Plastic Memories and Dreams
I do some very simple one part mold casting of wheels, hubcaps and some smaller parts like carbs. valve covers, heads and intakes.
The masters that I cast from come from various sources, kit parts that I or some of my friends have. From old promos or even some old toy parts. I am fortunate to have friends that have large collections of built kits, unbuilt kits, promos and parts bins. Two friends that I have in the model club that I belong to have been into cars and model cars for over 40 years and have been smart enough to keep all the cars and pieces. They have some unbelievable items.
The casting process is fairly simple and consist of two steps. 1) make a mold and 2)cast a part. I currently only do one part molds casting. This is done by pouring RTV rubber over a master part to create a mold and then pouring liquid resin into the mold to create the part.
Here are the steps that I use to make the mold.
I cast on a piece of glass, but you can cast on any flat surface. I place a piece of double sided carpet tape on the glass to hold the master and the containment wall in place.
|Here is a piece of flat glass with the double side
tape applied. The master part has also been stuck on the tape.
Note for this casting process it is best if backs of the master part
is flat. The parts do not all have to be flat. The
intakes I cast are not completely flat and they require a little
clean up to get the excess resin off of the finish cast.
If the master is chrome you will get the best mold if you strip the chrome before creating the mold, but you do not have to strip the chrome. For some of the parts I borrow I can not strip the chrome. In most cases I can make a decent mold and the chrome on the master is not harmed, but caution I have on occasion had the chrome removed by the RTV while making the mold. This is not good if you have borrowed the part to cast from a friend.
For some promo wheels that have a large axle stem on the back I have just cut the stem off to flatten the back.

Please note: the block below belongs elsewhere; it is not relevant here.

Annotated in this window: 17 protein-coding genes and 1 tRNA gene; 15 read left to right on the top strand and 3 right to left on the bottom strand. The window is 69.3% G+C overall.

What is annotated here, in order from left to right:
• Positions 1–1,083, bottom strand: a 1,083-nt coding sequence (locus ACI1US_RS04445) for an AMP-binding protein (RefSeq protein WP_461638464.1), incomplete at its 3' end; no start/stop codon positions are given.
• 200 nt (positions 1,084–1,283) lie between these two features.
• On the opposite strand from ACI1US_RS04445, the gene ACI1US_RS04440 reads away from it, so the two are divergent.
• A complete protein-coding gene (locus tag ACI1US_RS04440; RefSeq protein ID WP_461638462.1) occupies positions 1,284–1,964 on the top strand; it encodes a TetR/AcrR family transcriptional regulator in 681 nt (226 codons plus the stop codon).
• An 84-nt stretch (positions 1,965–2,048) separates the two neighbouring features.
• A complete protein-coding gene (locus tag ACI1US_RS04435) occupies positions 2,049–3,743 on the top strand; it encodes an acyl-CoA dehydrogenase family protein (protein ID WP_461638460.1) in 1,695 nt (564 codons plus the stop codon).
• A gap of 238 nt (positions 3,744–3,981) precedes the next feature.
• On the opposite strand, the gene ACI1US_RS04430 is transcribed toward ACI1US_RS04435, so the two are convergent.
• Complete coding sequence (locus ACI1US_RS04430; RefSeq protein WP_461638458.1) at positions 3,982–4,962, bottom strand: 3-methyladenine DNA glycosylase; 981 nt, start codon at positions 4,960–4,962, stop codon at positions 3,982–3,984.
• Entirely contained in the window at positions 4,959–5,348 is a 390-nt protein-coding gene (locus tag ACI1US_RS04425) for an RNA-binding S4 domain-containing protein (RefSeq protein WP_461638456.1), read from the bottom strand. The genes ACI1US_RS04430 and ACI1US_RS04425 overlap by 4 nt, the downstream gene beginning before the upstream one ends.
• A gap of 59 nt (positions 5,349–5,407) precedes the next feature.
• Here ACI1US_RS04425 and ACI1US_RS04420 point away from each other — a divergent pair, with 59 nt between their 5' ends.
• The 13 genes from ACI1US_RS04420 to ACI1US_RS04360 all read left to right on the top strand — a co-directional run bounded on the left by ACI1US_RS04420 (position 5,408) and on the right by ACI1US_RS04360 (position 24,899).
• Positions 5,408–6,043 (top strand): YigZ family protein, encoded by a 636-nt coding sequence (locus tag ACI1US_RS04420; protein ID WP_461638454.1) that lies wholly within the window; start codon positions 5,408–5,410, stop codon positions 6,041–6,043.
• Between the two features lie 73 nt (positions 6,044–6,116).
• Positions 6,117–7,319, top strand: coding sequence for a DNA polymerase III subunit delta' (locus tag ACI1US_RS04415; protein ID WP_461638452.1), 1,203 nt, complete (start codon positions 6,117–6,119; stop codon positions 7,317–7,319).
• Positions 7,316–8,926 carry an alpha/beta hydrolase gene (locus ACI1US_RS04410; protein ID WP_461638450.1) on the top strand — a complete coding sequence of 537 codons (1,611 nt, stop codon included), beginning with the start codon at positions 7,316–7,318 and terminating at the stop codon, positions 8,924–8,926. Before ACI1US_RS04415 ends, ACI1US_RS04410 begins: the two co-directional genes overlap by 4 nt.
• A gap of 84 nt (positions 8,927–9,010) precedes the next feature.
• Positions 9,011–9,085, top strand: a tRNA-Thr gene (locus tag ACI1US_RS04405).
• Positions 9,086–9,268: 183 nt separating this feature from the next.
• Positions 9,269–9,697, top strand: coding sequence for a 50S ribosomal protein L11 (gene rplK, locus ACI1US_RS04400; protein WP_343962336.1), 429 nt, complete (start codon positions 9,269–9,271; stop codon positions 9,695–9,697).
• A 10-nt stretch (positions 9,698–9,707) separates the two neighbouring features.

|Once the master is stuck to the tape you will need to construct
a containment around the part to hold in the liquid RTV rubber when
it is poured. Here my containment is a section of an old pill
bottle. I have also placed modeling clay around the base of
the containment to seal it. You want a good seal or the RTV
will leak out.
Containments can be made out of many things and can be any shape. In this example I only have a single master wheel, but I have made larger mold that contain 4-6 wheels.
|Here I have poured the liquid RTV rubber into the containment to cover the master part. Pour slowly to avoid trapped air bubbles in your mold. I sometimes use a toothpick to lightly stir the liquid around the part. Be careful not to knock the master part loose. The RTV that I use takes about 8 hours to fully cure into a mold for casting resin.|
|After the RTV has cured remove the solid RTV from the glass and the containment. Remove the master part and you know have a mold for casting resin parts. Mix the resin and pour it slowly into the mold. Try not to overfill the mold with resin and you will avoid a lot of sanding on the back of the cast item. The resin I use has a cure time of 8 minutes, but I usually wait 12-15 minutes until the cast part is hard. Be careful if you remove the part while it is soft. You can distort the part.|
My cast wheels are always flat on the back. But with a little 5 minute epoxy you can get them to fit anything. I also cast wheel back in this same process. I usually plug the axle hole in the wheel back of the master with a small piece of clay. Then as I use the cast wheel back I drill the size axle hole I need to mount the wheel.
Hope this info is helpful.
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